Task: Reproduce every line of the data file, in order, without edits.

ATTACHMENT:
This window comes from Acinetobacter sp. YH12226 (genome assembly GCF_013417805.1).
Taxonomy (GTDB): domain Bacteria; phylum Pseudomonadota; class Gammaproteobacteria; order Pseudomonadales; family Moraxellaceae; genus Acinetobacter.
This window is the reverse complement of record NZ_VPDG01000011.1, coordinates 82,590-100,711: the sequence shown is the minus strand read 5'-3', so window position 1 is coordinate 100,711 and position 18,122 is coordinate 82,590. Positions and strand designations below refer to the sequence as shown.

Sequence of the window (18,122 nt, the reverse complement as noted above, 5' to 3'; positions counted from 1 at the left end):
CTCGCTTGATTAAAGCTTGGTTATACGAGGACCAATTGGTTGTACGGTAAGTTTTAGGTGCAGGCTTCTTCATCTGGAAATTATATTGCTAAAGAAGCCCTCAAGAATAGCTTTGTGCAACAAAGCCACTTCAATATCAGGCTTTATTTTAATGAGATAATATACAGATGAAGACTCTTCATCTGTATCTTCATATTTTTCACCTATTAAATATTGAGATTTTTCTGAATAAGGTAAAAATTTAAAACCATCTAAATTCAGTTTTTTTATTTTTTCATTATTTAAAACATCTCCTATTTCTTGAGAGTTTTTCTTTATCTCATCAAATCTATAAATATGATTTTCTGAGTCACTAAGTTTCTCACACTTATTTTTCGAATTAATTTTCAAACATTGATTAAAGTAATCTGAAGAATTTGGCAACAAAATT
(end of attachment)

This window comes from Acinetobacter sp. YH12226 (genome assembly GCF_013417805.1).
Taxonomy (GTDB): domain Bacteria; phylum Pseudomonadota; class Gammaproteobacteria; order Pseudomonadales; family Moraxellaceae; genus Acinetobacter.
This window is the reverse complement of record NZ_VPDG01000011.1, coordinates 82,590-100,711: the sequence shown is the minus strand read 5'-3', so window position 1 is coordinate 100,711 and position 18,122 is coordinate 82,590. Positions and strand designations below refer to the sequence as shown.

Sequence of the window (18,122 nt, the reverse complement as noted above, 5' to 3'; positions counted from 1 at the left end):
CTCGCTTGATTAAAGCTTGGTTATACGAGGACCAATTGGTTGTACGGTAAGTTTTAGGTGCAGGCTTCTTCATCTGGAAATTATATTGCTAAAGAAGCCCTCAAGAATAGCTTTGTGCAACAAAGCCACTTCAATATCAGGCTTTATTTTAATGAGATAATATACAGATGAAGACTCTTCATCTGTATCTTCATATTTTTCACCTATTAAATATTGAGATTTTTCTGAATAAGGTAAAAATTTAAAACCATCTAAATTCAGTTTTTTTATTTTTTCATTATTTAAAACATCTCCTATTTCTTGAGAGTTTTTCTTTATCTCATCAAATCTATAAATATGATTTTCTGAGTCACTAAGTTTCTCACACTTATTTTTCGAATTAATTTTCAAACATTGATTAAAGTAATCTGAAGAATTTGGCAACAAAATT